Goldman Sachs analyst James Mitchell is out with a report that estimates sales of the Kindle electronic book reader from Amazon (NASDAQ:AMZN) were between 25,000 and 50,000 in the first quarter. This is hot on the heels of another estimate of 30,000 from Citi analyst Mark Mahaney.
I certainly can’t fault Mitchell’s methodology, which backs out non-Kindle items from Amazon’s unearned revenue line to arrive at an estimate (roughly 10% of that line item) for Kindle revenue and units. Except to note that he’s made some rather broad assumptions about the other items. If so, his subtraction is suspect. Notice also that Mitchell assumes his estimates of unearned revenue for the Kindle could be higher (up to 20%), but not lower, which reveals his bias.
Citi’s Mahaney has even gone so far as to suggest 3% of Amazon’s revenue (about $750M) will come from Kindles within 2 years. Worse yet, he assumes a sales ramp roughly half of the original iPod. Frankly, he’s smoking crack.
If Eliot Spitzer hadn’t brought an end to the practice some years ago (cough, cough), I’d almost think these two were trying to drum up business for their investment banks. Instead it’s probably something much more innocent, like say pumping the stock for the traders.
Why do I think e-books are, at best, a niche item? Because end users don’t need them. Yes, it saves money for publishers and retailers; it’s unclear whether the savings that trickle down to users overcome the hassle of another $300+ device that needs to stay charged. Plus I like paper. Apparently, so do the multitudes who continue to print things out instead of reading them on a screen. (Remember the paperless society that computers were going to bring?)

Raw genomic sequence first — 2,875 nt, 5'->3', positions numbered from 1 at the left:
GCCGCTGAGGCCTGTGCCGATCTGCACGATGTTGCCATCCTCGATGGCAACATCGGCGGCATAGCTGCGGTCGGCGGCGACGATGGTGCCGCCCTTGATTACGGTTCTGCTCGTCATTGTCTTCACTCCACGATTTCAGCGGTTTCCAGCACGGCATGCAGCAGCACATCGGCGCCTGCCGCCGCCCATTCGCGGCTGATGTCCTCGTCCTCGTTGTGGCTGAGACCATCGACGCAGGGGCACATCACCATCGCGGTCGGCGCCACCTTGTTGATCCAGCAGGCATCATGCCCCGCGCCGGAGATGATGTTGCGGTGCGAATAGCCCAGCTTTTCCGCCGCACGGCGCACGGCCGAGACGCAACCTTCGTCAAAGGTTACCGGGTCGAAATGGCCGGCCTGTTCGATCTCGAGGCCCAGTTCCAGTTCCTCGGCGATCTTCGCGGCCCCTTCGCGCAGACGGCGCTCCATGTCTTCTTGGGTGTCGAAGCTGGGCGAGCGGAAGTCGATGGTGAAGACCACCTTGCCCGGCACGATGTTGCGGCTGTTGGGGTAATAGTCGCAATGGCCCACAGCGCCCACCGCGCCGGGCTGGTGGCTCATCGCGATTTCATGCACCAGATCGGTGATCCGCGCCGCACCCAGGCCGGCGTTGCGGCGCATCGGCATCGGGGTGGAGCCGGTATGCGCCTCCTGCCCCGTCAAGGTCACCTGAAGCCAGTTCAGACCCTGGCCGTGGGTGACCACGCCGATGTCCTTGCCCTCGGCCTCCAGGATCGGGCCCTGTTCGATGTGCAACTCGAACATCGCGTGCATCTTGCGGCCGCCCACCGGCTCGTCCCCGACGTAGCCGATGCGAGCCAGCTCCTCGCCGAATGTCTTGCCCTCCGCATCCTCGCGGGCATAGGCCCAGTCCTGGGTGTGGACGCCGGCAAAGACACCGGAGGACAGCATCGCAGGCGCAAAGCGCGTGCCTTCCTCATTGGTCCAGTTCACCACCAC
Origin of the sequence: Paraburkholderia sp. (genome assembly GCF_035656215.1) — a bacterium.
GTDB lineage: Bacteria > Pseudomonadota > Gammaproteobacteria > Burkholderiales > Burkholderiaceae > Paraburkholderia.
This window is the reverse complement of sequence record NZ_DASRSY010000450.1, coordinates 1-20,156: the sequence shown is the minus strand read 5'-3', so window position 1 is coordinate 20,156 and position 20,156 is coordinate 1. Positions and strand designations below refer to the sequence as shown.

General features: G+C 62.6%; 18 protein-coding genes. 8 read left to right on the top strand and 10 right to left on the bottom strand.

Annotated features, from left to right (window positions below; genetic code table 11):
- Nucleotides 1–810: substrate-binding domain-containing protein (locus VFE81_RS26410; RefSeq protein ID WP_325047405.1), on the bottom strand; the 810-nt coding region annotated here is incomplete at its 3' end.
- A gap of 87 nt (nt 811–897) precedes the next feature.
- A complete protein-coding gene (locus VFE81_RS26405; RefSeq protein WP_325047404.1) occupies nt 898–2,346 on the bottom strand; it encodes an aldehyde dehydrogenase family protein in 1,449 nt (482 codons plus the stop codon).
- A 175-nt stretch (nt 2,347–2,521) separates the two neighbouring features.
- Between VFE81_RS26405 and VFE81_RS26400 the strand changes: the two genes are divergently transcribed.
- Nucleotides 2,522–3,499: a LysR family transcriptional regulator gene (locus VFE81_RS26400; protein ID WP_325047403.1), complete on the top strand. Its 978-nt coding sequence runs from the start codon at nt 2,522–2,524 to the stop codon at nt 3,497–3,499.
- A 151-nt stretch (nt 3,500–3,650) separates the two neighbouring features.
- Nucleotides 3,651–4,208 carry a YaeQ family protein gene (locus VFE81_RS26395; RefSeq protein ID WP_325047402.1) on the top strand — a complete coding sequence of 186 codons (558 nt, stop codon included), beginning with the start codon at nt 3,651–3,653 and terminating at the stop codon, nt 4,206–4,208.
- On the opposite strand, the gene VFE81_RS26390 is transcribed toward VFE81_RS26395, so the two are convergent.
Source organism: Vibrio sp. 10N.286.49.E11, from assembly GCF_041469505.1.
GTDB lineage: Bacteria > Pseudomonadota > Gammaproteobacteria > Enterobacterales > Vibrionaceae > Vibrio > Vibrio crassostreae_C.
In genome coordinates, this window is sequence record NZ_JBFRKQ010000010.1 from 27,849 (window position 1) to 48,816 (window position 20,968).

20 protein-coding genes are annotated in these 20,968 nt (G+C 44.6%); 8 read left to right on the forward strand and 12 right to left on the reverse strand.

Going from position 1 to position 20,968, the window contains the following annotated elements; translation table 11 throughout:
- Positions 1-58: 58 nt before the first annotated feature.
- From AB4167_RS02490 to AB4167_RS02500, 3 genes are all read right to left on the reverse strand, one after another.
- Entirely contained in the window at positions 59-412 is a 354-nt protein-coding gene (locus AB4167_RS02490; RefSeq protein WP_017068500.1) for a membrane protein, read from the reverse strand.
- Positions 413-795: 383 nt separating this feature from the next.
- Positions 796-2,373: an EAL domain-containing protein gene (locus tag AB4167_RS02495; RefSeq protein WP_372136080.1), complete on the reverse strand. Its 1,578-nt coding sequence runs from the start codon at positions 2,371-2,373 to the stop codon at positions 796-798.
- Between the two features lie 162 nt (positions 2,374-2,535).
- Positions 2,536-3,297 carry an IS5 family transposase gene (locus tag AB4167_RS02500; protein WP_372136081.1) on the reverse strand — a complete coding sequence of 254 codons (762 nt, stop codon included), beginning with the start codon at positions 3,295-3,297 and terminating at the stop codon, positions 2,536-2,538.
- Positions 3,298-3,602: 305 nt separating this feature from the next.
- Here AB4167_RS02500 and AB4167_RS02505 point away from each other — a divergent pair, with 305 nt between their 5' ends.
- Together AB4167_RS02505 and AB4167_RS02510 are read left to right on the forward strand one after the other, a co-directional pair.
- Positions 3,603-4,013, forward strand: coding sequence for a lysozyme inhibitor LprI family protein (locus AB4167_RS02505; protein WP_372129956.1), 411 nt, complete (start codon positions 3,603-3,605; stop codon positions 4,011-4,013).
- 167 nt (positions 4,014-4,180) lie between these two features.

Think about it: what problem is the e-book solving for consumers?
- Gee, if only my book was portable, I could take it with me…
- Pushing a button to bookmark my place is SO much easier than bending a page corner.
- Those nasty paper cuts.
- I can take my whole library with me. (Sure, I often read 10 books at a time. And I wish I could read fast enough to finish several books on a long flight.)
- I can download a new book whenever I need one. (Yep. And how long does that take over a pokey wireless link? EVDO isn’t everywhere. And can I read the first page while the rest is downloading?)
- It’s cheaper. (True, true. Unless you want to read blogs at $2/week or newspaper feeds at $15/month. That’s a lot to pay for portability.)
Kindle isn’t going to take off. Yes, there will always be technophiles and other early adopters that get one because it’s new, or somehow cool. But regardless of whether the Kindle succeeds or fizzles, the buzz-induced sales ramp will look about the same at this early a stage.
Have you seen any gadget geeks flashing a Kindle around the way they did iPods or Razrs in the early part of the adoption cycle? I sure haven’t.
But let’s assume for the moment that the analysts are right, that Kindle will ramp smartly, that reports of large orders from Chinese manufacturers are accurate, and that Amazon won’t take a bath on the units.
Let’s even go so far as to assume e-book sales are completely complementary to paper books, that Kindle entices people to read more books and doesn’t cannibalize the traditional book revenue stream. (Live dangerously, I always say.)
How does that move the needle for Amazon? Whether you think the stock is a buy or not, is 3% of revenue really going to make it a game-changer? I don’t think so. Amazon’s a visionary company, they do a lot of things right, and I wouldn’t bet completely against Jeff Bezos.
But place your money on the whole company, and don’t pay attention to the noise.
Disclosure: I hold no position in any of the stocks mentioned here.